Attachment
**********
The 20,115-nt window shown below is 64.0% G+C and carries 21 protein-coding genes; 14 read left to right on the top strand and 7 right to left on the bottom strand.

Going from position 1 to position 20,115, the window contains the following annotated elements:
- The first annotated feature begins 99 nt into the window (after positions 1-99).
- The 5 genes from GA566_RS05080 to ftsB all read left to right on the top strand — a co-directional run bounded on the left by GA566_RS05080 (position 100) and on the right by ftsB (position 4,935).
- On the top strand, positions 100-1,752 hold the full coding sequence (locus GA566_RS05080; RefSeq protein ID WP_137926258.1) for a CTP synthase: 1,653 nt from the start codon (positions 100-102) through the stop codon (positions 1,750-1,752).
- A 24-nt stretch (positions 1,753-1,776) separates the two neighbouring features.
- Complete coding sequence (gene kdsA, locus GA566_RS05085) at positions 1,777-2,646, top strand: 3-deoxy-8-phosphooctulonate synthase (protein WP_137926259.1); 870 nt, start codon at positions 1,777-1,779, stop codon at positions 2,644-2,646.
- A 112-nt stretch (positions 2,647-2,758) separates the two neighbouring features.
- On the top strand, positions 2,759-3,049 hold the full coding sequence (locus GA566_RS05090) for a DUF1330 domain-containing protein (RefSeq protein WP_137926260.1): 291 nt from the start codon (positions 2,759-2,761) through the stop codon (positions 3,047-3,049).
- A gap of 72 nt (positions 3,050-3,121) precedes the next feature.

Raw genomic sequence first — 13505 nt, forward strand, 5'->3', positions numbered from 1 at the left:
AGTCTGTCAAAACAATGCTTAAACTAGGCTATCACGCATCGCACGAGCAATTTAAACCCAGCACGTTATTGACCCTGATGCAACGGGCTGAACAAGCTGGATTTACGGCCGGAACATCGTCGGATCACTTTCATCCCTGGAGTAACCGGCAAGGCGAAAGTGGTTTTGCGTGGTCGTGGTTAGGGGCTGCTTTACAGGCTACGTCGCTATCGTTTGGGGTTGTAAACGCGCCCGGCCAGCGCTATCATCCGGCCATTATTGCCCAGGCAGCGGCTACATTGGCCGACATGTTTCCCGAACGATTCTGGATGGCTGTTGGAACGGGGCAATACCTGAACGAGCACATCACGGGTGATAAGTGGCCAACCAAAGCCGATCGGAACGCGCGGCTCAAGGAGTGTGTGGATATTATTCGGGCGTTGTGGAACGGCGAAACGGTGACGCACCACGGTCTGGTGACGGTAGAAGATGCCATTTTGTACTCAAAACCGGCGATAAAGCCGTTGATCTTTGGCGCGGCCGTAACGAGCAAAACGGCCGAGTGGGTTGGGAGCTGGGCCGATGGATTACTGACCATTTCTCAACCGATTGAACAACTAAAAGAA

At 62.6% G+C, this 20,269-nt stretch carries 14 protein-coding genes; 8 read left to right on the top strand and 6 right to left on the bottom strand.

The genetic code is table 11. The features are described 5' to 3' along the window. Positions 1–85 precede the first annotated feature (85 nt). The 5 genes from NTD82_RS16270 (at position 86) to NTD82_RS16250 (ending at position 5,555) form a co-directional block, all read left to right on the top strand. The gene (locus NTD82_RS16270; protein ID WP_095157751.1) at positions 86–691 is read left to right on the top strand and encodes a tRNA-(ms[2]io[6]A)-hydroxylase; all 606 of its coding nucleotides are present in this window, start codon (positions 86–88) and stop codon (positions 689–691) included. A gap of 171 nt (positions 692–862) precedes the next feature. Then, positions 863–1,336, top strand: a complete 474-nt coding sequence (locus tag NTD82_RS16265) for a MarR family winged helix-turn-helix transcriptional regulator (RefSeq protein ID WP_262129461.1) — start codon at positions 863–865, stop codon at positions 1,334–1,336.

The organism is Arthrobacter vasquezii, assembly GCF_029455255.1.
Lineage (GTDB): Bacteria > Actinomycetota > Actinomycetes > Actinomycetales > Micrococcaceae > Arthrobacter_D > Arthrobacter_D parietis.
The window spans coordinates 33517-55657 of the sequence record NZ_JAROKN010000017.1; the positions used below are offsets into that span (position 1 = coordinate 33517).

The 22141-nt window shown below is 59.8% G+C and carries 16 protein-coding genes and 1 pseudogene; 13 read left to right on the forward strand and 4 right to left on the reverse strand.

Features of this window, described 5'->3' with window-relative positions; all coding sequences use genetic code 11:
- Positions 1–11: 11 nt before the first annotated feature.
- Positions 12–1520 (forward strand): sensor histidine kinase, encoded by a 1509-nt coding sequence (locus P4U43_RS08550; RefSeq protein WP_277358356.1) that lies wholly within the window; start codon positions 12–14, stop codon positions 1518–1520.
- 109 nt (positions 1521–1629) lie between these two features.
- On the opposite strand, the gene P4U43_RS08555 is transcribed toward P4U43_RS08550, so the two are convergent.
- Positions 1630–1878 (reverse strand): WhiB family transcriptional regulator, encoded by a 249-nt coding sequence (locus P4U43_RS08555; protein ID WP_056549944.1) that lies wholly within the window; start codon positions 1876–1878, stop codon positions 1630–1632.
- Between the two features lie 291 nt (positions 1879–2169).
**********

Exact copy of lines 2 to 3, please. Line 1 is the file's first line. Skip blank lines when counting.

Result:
Going from position 1 to position 20,115, the window contains the following annotated elements:
- The first annotated feature begins 99 nt into the window (after positions 1-99).